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Klon·dike 1

A region of Yukon Territory, Canada, just east of Alaska and traversed by the Klondike River, about 160 km (100 mi) long. Gold was discovered here in August 1896, leading to the gold rush of 1897-1898 in which more than 30,000 people sought their fortune in the frozen north.

Klon·dike 2

A form of solitaire in which 28 cards are laid out in seven piles and the player moves through the remainder of the deck one or three cards at a time. The objective is to remove the aces and build sequential stacks sorted by suit ascending up to king.

[From Klondike (perhaps because the game became popular around the time of the Klondike gold rush ).]




old-fashioned chiefly Canadian a rich source of something
vb (tr)
chiefly Scot to transfer (bulk loads of fish) to factory ships at sea for processing


1. (Placename) a region of NW Canada, in the Yukon in the basin of the Klondike River: site of rich gold deposits, discovered in 1896 but largely exhausted by 1910. Area: about 2100 sq km (800 sq miles)
2. (Placename) a river in NW Canada, rising in the Yukon and flowing west to the Yukon River. Length: about 145 km (90 miles)
Also spelt: Klondyke


(ˈklɒn daɪk)

1. a region of the Yukon territory in NW Canada: gold rush 1897–98.
2. a river in this region, flowing into the Yukon. 90 mi. (145 km) long.
3. (l.c.) a variety of solitaire.
ThesaurusAntonymsRelated WordsSynonymsLegend:
Noun1.Klondike - a region in northwestern Canada where gold was discovered in 1896 but exhausted by 1910Klondike - a region in northwestern Canada where gold was discovered in 1896 but exhausted by 1910
Yukon Territory, Yukon - a territory in northwestern Canada; site of the Klondike gold rush in the 1890s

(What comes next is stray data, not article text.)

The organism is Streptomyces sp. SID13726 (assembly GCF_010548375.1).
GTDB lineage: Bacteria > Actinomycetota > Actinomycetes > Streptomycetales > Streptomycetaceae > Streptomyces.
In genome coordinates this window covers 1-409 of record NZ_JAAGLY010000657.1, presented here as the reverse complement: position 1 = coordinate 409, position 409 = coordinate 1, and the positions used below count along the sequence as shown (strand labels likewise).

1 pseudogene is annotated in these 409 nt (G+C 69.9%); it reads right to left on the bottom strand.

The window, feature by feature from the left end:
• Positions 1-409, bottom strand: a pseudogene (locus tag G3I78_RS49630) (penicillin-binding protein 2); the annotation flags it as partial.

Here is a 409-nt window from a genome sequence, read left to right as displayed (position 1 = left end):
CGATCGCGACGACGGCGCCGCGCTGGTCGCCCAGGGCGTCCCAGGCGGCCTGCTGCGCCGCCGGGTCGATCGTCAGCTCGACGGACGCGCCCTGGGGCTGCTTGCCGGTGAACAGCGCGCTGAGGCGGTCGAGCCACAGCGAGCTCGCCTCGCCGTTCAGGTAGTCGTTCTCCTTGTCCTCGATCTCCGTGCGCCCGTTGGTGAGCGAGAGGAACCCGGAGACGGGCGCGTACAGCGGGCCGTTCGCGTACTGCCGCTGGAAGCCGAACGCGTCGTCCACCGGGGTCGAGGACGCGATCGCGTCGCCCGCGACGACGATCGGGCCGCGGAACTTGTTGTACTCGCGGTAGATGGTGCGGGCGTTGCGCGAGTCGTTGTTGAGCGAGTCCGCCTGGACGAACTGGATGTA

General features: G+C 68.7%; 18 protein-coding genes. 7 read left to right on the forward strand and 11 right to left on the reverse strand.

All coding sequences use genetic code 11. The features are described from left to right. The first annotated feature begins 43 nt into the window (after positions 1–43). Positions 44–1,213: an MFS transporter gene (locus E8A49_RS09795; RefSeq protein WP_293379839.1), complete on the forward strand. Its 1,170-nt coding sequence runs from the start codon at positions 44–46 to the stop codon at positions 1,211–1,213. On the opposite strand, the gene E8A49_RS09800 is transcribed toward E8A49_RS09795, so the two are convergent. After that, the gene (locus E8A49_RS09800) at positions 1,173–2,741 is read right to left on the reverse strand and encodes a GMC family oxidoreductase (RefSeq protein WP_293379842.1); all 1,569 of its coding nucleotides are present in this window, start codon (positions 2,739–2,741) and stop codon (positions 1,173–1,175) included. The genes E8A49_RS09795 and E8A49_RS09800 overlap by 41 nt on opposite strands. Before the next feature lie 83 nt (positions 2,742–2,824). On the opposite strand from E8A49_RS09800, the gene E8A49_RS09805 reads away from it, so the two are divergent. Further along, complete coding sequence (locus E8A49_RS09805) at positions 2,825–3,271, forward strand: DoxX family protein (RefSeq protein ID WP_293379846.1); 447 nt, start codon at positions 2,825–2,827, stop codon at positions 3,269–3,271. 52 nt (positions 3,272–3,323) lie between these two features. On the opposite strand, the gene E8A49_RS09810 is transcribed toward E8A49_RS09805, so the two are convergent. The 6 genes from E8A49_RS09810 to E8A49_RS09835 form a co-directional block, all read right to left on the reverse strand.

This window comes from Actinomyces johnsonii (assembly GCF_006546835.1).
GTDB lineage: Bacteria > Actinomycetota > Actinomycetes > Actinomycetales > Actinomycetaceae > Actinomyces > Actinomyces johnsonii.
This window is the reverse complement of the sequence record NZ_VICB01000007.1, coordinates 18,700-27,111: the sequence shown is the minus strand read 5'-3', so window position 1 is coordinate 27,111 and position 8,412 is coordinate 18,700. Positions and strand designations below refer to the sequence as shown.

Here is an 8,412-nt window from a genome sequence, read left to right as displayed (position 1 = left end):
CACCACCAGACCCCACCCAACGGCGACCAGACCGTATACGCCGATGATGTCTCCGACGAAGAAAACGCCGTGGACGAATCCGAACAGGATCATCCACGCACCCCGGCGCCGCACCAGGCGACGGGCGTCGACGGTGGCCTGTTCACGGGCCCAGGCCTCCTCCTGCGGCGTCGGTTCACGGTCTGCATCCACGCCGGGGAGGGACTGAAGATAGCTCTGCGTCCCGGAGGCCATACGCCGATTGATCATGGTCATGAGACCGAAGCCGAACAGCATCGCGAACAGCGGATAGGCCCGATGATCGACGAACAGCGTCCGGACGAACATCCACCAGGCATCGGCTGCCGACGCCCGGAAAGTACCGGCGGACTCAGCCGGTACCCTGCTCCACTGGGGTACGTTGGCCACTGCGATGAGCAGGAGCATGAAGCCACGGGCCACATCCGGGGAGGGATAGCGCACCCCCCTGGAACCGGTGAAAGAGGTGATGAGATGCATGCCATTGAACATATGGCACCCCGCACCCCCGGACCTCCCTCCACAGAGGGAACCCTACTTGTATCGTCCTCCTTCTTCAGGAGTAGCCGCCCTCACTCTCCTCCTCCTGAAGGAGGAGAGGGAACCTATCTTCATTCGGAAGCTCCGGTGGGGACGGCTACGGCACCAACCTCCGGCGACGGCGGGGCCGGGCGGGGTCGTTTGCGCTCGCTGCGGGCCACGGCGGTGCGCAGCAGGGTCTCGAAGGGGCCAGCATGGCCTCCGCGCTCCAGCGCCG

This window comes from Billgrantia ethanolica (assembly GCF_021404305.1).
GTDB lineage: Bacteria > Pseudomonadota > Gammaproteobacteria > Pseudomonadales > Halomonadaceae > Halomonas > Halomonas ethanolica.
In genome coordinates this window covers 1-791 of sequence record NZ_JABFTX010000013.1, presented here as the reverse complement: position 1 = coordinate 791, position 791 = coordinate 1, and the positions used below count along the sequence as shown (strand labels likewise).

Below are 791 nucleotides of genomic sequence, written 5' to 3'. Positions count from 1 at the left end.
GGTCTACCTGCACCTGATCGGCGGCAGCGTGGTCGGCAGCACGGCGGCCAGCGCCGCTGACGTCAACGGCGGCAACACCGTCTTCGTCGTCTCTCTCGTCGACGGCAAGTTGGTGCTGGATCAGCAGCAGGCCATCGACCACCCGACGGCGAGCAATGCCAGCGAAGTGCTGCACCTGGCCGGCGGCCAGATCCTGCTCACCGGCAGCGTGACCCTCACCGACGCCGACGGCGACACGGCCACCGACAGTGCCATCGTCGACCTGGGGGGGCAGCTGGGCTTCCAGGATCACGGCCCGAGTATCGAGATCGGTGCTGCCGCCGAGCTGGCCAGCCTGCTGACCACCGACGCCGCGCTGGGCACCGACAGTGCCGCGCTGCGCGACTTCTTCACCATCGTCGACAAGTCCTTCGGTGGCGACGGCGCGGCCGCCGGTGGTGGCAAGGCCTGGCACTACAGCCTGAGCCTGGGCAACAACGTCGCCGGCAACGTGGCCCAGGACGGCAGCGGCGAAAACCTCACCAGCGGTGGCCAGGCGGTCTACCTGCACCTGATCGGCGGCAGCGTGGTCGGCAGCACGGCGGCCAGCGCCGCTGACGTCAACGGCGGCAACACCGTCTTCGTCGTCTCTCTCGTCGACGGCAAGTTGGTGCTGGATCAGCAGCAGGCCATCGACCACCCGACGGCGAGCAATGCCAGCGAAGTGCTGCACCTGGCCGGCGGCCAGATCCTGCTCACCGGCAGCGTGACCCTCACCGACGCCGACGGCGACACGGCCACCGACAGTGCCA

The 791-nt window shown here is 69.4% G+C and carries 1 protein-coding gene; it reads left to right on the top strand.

2.klondike - a form of solitaire that begins with seven piles of cards with the top cards facing up; descending sequences of cards of alternating colors are built on these piles; as aces become available they are placed above the seven piles; the object is to build sequences in suit from ace to king as the remaining cards are dealt out one at a time
patience, solitaire - a card game played by one person
References in classic literature ?
The time's past for you to cut and run for a place like the Klondike, and singing won't buy you nothing.
I bet I could go to that Klondike place and pick up enough gold to buy back the Tarwater lands.
A dozen days later, carrying a half-empty canvas sack of blankets and old clothes, he landed on the beach of Dyea in the thick of the great Klondike Rush.
So, when the boat's built, he's the boss of the outfit to navigate the lakes and rapids to Klondike.
They reached Circle City on the very day when some Siwash Indians came into the settlement with the report that there had been a rich gold strike farther up the river, on a certain Klondike Creek.
After nearly ten years in the Klondike, Tiny returned, with a considerable fortune, to live in San Francisco.
After the laundry my sister and her husband grubstaked me into the Klondike.
When I state that I had passed coal on a steamship from Behring Sea to British Columbia, and travelled in the steerage from there to San Francisco, it will be understood that I brought nothing back from the Klondike but my scurvy.
Johnson, their nearest neighbor and the one who supplied them with milk, proclaimed him a Klondike dog.
We'd like to hear you tell about the Klondike," Madge said.
With him came the first bull-dog that had ever entered the Klondike.
The Klondike had not yet been discovered, nor had the miners of the Yukon learned the possibilities of deep digging and wood-firing.